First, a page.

Thursday, September 27, 2012
Ryan David Jahn
Macmillan UK, 2011
Ian Hunt is a police dispatcher in small town Bulls Mouth, Texas. Most days Ian plays solitaire on his computer, occasionally distracted by calls about lost keys or beating by a drunken husband. Four months ago, he buried his daughter Maggie: the procedure was formal, the girl's body was never found after she was abducted seven years ago out of the bedroom window. After his wife divorced him, Ian lives alone in a small apartment, drunk unconscious by the end of the day to fall asleep faster.
At the end of one shift Ian receives a call from a girl asking for help. Hunt recignizes the voice: it is his missing daughter’s, alive, but someone is chasing her. Now the 14-year-old Maggie did not have time to tell his father who abducted her, the attacker grabs her and takes away.
Who kidnapped Maggie and where she was all those years, we learn in the initial chapters of the novel: a local hospital janitor Henry Dean for seven years held the girl in the basement. And Maggie was not the first one he abducted and kept locked. Now after the phone call Maggie expects help from her father, and Hunt will do everything possible to bring his daughter back.
The main feature of the novel lies in the fact that the name of the abductor is known from the start. David Jahn relies not on ingenious solutions (guess who the villain), but on the psychology of all the participants of the drama. The story is told from points of view of three characters: a chapter from Hunt’s point of view, then Maggie’s, then Henry’s. Jahn puts his cards on the table, but he has a few aces up his sleeve.
If the second Jahn’s novel «Low Life» was claustrophobic thriller narrated by one protagonist, the structure of Jahn’s debut is similar to the third. The debut «Acts of Violence» also switches narrators, but then it turned out too fragmented picture, which is why «Low Life» was stronger work. «The Dispatcher» is more compressed book, and the different points of view make the story fuller. Each participant sees what is happening in his or her own way, and each of them is convincing. Stylistically Jahn is integral, no matter who of the narrators tells a story, you do not have the feeling that all three characters monotonically mumble with the same voice. Jahn captivates emotional pressure, he even sometimes causes us to sympathy for monster Henry.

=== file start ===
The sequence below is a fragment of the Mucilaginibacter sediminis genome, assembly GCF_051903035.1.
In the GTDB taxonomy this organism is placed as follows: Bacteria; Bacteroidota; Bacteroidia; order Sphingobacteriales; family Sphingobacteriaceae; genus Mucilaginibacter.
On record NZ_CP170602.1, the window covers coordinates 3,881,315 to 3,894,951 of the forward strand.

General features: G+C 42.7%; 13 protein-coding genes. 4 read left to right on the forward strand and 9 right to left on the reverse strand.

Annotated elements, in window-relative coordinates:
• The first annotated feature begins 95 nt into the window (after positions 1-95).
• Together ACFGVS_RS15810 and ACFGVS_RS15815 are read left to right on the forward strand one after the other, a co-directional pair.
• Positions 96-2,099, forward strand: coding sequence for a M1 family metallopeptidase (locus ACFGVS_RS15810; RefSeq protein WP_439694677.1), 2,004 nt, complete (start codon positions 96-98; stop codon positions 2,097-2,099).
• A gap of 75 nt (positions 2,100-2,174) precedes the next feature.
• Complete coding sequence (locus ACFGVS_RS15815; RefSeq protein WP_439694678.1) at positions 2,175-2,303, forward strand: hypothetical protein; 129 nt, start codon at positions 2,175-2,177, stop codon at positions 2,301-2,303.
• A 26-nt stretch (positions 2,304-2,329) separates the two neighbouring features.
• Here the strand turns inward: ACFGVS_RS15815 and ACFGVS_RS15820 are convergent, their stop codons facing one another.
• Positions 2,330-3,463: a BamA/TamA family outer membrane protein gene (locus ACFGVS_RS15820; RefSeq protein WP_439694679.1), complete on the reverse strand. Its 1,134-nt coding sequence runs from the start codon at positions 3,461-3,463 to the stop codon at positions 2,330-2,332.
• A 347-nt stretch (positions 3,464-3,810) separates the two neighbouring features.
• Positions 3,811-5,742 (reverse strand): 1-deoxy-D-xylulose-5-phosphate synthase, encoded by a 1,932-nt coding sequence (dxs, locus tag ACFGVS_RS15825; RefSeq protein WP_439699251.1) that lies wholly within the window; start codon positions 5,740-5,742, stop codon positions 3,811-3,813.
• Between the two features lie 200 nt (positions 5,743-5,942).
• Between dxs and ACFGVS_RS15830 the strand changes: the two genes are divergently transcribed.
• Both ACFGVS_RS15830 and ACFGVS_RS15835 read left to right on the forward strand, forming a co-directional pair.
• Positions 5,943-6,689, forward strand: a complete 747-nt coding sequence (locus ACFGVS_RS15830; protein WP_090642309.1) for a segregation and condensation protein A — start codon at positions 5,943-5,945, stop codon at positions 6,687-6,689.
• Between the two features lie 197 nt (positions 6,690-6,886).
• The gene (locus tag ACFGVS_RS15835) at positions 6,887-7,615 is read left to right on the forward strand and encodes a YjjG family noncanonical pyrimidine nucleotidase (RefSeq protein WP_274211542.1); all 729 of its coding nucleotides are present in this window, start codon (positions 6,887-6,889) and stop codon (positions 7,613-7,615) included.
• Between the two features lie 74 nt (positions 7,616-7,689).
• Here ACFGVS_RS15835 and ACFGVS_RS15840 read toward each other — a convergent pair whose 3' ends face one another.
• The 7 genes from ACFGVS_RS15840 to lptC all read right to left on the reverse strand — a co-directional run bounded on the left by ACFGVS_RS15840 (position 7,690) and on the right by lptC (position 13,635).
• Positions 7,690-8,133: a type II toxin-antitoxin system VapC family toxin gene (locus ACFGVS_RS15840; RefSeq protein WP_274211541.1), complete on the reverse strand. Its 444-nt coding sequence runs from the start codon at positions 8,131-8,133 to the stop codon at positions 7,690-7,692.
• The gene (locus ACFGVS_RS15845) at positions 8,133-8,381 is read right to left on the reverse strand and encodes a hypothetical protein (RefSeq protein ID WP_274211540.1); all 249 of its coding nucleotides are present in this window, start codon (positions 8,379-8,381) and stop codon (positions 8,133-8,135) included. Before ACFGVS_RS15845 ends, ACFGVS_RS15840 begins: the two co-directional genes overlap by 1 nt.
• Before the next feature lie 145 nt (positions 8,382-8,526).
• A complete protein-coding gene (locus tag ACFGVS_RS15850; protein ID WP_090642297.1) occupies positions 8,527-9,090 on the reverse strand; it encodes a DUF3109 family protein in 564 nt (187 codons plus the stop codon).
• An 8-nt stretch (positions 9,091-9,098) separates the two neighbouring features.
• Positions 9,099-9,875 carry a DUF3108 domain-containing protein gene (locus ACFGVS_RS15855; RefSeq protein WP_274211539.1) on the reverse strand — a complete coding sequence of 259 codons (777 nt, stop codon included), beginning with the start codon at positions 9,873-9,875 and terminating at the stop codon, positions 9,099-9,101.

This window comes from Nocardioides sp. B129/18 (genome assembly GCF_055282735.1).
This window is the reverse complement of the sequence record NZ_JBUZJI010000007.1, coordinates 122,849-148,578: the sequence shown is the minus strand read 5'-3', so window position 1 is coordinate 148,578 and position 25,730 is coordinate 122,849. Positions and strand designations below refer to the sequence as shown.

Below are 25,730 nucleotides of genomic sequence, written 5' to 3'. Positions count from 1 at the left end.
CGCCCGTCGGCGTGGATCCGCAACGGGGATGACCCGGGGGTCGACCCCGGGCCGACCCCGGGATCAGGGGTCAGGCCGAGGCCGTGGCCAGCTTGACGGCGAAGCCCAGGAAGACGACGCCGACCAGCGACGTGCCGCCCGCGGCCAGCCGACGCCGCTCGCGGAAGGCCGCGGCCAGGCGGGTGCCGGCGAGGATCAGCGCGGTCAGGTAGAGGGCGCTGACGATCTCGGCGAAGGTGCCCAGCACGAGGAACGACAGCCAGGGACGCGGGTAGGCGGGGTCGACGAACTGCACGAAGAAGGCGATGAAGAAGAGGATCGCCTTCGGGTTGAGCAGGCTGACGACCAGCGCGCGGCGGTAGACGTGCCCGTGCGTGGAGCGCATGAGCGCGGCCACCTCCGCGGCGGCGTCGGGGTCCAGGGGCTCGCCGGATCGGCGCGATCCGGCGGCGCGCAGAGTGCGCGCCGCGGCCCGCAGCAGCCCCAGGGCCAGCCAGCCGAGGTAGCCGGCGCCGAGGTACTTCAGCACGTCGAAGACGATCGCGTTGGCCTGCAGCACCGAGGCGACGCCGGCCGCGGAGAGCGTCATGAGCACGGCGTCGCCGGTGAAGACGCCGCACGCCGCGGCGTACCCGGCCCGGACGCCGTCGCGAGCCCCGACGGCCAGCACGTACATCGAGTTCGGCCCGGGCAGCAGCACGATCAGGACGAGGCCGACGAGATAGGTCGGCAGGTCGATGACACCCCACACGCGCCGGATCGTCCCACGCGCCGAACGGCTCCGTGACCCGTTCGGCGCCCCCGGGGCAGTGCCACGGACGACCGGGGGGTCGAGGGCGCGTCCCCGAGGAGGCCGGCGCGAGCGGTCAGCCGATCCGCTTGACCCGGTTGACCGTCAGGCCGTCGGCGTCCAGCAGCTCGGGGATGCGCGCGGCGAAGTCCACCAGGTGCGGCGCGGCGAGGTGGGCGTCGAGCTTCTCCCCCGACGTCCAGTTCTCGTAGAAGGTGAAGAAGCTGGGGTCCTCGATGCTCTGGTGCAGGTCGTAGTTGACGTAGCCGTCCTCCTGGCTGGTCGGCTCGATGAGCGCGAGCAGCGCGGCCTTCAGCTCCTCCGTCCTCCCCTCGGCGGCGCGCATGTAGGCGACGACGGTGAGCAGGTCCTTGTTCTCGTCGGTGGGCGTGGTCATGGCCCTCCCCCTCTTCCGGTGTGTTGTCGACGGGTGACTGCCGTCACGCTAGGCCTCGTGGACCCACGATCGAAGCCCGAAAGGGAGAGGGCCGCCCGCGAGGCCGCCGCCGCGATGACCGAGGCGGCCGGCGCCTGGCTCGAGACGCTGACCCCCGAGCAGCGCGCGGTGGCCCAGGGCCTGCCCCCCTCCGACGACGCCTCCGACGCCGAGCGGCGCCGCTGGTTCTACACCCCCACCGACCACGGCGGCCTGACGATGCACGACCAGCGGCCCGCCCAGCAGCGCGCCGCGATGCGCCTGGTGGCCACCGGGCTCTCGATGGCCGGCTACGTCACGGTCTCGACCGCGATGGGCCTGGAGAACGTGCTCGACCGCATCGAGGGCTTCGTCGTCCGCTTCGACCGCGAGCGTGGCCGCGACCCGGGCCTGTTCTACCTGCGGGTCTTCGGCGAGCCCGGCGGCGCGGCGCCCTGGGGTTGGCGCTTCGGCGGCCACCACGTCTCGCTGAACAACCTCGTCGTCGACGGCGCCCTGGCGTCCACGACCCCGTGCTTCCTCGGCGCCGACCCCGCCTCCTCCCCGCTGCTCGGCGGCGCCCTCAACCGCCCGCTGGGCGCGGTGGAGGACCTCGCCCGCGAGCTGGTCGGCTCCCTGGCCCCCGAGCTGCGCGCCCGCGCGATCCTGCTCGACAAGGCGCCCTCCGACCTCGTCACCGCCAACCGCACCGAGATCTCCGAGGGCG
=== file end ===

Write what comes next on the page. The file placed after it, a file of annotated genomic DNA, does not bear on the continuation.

Store is no sore, and in addition to psychology there will be more decent action, violence, driving on a deserted highway. «The Dispatcher» was published not only in the UK, but also in the U.S., and I’m pleased to see that Jahn finally started to be recognized at home, too. This author is uncompromising and emotional; he deserves an audience wider than he has now.
Friday, September 14, 2012
Penguin Books, 1966
Tim Smith is a private detective, working in the small town of Winston. Moreover, Smith is the only private detective in this twon. At the beginning of the novel, he is sitting in a bar, drinking coffee, minding his own bussiness, when a man enters a bar and tries to shoot Smith. The PI disarms the attacker and calls the cops, and as the police are going to lock an unknown man up, someone with a rifle from a distance is killing hapless attacker.
The deceased is a hitman from New York, and Smith concludes that someone wanted to remove him very much. This is not surprising: Smith works for the City Hall and knows about everything that is going on in the town, has incriminating files on everyone and stores these files in a safe in his office with the alarm. While working in Winston Smith has collected lot of dirt on corrupt politicians and greedy businessmen, rotten cops and bribing citizens, but Smith himself is in dirt.
A reform group comes to the town which is cleansing state towns of corruption in the government, and Smith quickly connects attempt on his life with the advent of a new political force in town. Attempts on Smith’s life will continue, and he is not sure who to trust, but he knows that he must find a villain, until he killed the only private eye of Winston.